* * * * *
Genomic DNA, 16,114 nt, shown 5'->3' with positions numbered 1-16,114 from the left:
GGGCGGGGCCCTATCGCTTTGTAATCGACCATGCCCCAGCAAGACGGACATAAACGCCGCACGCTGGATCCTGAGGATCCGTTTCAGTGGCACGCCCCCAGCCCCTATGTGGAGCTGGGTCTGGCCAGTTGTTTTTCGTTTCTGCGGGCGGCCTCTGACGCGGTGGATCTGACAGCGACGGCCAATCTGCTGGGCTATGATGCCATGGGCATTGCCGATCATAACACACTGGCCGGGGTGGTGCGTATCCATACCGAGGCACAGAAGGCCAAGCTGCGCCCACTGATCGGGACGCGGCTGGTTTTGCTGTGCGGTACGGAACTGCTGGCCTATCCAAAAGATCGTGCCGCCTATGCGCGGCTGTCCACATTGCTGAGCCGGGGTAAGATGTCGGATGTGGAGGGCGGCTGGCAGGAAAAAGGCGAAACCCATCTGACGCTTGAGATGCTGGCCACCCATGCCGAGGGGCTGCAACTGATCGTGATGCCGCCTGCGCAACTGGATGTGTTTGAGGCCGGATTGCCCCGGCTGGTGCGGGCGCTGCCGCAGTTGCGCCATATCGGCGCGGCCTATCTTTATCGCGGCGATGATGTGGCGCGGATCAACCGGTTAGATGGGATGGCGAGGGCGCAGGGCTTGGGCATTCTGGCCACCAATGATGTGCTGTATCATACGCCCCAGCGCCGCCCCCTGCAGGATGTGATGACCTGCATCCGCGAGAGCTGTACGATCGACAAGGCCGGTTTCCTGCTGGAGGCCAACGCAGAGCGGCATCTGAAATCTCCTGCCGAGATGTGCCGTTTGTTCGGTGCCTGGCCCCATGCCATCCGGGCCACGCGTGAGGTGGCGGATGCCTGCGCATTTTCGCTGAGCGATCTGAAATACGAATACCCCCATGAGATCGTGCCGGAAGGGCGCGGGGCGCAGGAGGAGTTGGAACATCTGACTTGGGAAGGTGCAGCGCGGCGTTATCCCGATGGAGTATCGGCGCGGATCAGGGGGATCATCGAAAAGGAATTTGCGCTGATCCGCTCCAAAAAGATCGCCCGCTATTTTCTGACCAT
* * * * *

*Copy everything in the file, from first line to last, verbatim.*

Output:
Genomic DNA, 16,114 nt, shown 5'->3' with positions numbered 1-16,114 from the left:
GGGCGGGGCCCTATCGCTTTGTAATCGACCATGCCCCAGCAAGACGGACATAAACGCCGCACGCTGGATCCTGAGGATCCGTTTCAGTGGCACGCCCCCAGCCCCTATGTGGAGCTGGGTCTGGCCAGTTGTTTTTCGTTTCTGCGGGCGGCCTCTGACGCGGTGGATCTGACAGCGACGGCCAATCTGCTGGGCTATGATGCCATGGGCATTGCCGATCATAACACACTGGCCGGGGTGGTGCGTATCCATACCGAGGCACAGAAGGCCAAGCTGCGCCCACTGATCGGGACGCGGCTGGTTTTGCTGTGCGGTACGGAACTGCTGGCCTATCCAAAAGATCGTGCCGCCTATGCGCGGCTGTCCACATTGCTGAGCCGGGGTAAGATGTCGGATGTGGAGGGCGGCTGGCAGGAAAAAGGCGAAACCCATCTGACGCTTGAGATGCTGGCCACCCATGCCGAGGGGCTGCAACTGATCGTGATGCCGCCTGCGCAACTGGATGTGTTTGAGGCCGGATTGCCCCGGCTGGTGCGGGCGCTGCCGCAGTTGCGCCATATCGGCGCGGCCTATCTTTATCGCGGCGATGATGTGGCGCGGATCAACCGGTTAGATGGGATGGCGAGGGCGCAGGGCTTGGGCATTCTGGCCACCAATGATGTGCTGTATCATACGCCCCAGCGCCGCCCCCTGCAGGATGTGATGACCTGCATCCGCGAGAGCTGTACGATCGACAAGGCCGGTTTCCTGCTGGAGGCCAACGCAGAGCGGCATCTGAAATCTCCTGCCGAGATGTGCCGTTTGTTCGGTGCCTGGCCCCATGCCATCCGGGCCACGCGTGAGGTGGCGGATGCCTGCGCATTTTCGCTGAGCGATCTGAAATACGAATACCCCCATGAGATCGTGCCGGAAGGGCGCGGGGCGCAGGAGGAGTTGGAACATCTGACTTGGGAAGGTGCAGCGCGGCGTTATCCCGATGGAGTATCGGCGCGGATCAGGGGGATCATCGAAAAGGAATTTGCGCTGATCCGCTCCAAAAAGATCGCCCGCTATTTTCTGACCAT